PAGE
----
Jon Leibowitz entered the position of Federal Trade Commission chairman with three priorities: privacy, poverty and health. According to FTC Northeast Region Director Leonard Gordon, who spoke to a packed conference room at the offices of marketing and advertising firm Venable LLP yesterday, the FTC is focused on these via three fronts: litigation, regulation and consumer education.
The first two, understandably, make interactive ad people nervous. However, he noted that the threat of regulation and/or legislation encourages industries to act in their own interests — e.g., self-regulate — something the Interactive Advertising Bureau and the Performance Marketing Association are taking to heart.
Online affiliate marketing has caught the commission’s eye, Gordon said, as it’s a space that has exploded — and with it many deceptive campaigns that have left the FTC less than pleased.
However, Gordon suggested that the FTC is going to first go after advertisers that put consumers at risk: false cancer cures, dangerous drugs and misleading health claims. On the poverty front, initiatives are particularly aimed at protecting those effected by the recession from being taken advantage of by con artists through mortgage, work-at-home and debt-reduction scams.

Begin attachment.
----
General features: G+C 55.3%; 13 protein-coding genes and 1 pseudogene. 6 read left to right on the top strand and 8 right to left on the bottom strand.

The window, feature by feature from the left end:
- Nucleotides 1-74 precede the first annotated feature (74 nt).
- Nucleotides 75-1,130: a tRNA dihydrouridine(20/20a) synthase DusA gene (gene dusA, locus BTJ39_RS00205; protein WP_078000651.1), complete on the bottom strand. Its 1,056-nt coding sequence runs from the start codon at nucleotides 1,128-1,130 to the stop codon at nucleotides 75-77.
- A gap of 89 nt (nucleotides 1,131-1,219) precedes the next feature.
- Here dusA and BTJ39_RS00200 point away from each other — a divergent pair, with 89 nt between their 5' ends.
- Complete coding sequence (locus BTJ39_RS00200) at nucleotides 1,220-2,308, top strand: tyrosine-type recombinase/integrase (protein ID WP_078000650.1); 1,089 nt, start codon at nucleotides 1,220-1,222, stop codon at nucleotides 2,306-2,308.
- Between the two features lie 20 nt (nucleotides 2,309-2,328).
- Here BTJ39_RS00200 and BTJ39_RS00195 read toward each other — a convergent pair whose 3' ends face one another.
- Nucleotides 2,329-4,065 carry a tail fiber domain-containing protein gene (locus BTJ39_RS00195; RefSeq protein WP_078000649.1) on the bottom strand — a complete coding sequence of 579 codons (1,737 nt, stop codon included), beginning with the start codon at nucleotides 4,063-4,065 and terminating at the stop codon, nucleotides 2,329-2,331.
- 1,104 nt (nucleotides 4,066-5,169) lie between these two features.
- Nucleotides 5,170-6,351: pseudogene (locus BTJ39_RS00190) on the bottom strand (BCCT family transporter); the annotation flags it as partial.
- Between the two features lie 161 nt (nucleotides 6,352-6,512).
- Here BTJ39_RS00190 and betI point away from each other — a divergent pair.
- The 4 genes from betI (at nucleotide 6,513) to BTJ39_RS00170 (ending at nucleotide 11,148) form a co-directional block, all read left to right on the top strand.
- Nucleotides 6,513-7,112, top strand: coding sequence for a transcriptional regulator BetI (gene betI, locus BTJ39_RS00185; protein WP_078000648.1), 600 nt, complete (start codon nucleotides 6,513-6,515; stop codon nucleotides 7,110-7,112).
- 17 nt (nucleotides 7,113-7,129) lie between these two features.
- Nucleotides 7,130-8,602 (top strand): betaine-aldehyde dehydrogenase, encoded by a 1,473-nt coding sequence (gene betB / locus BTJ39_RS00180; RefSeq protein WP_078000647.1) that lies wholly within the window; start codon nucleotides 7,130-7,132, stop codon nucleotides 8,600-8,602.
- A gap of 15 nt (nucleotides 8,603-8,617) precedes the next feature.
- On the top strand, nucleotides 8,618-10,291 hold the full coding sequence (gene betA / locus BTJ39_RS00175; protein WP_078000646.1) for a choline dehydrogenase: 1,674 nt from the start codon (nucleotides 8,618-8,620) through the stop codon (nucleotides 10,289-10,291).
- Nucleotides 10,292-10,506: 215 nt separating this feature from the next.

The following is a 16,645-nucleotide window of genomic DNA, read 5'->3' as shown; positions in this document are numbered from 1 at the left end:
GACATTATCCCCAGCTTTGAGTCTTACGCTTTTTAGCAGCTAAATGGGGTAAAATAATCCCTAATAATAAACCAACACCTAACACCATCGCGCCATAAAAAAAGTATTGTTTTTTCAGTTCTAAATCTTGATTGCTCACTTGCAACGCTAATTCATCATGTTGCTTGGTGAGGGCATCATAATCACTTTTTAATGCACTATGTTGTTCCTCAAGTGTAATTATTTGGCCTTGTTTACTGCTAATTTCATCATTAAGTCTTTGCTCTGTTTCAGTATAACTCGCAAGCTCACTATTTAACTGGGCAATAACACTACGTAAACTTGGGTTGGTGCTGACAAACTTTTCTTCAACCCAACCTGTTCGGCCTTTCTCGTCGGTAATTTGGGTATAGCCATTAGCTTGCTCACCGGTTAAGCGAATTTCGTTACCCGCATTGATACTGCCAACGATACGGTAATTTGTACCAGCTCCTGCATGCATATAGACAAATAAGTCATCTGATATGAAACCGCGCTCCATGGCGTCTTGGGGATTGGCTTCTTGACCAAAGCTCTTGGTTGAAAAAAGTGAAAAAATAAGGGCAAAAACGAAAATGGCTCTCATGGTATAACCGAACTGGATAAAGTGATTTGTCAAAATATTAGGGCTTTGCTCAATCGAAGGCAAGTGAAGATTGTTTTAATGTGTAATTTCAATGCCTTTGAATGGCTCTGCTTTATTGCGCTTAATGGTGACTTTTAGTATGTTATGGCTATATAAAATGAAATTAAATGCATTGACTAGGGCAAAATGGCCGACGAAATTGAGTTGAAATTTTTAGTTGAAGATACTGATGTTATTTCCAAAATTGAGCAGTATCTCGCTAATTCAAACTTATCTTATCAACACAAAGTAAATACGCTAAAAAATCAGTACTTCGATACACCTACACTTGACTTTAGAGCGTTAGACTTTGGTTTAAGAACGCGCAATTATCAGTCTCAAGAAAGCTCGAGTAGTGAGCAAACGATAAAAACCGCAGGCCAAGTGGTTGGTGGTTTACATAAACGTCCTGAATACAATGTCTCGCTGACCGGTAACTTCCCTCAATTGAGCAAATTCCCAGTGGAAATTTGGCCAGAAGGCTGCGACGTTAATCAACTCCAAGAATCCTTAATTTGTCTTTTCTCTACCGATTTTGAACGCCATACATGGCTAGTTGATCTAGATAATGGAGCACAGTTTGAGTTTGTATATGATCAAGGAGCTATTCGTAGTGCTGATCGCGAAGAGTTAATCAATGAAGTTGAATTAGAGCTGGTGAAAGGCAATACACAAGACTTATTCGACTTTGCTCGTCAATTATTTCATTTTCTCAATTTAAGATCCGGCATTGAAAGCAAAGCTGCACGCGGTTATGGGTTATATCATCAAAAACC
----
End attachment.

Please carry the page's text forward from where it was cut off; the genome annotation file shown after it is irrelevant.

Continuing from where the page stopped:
In particular, the agency is concerned with improving enforcement on negative option marketing: free-now, cancel-later type programs that lead to unauthorized billing. Also, affiliate marketing involving fake blogs — “flogs” — or fake news articles — yes, “farticles” — were a growing source of FTC apprehension.
The FTC initiates investigations based not only on internal searches but also Better Business Bureau complaints and grievances spelled out by competitors. But the question remains: Who is ultimately responsible for deceptive claims made by an affiliate?
Gordon said the FTC wouldn’t rule out investigating both the affiliate and the primary marketer, as both should have responsibility for claims an affiliate makes. The primary marketer should be aware of what its affiliates are propagating and compared it to binding ad agencies making deceptive claims and their clients.
However, the FTC is examining the entire food chain, as Gordon noted that the online space gets quite complicated with ad networks and exchanges and the numerous other players in the space. An attendee noted that it seemed that merchants were feeling the brunt of affiliate’s bad behavior.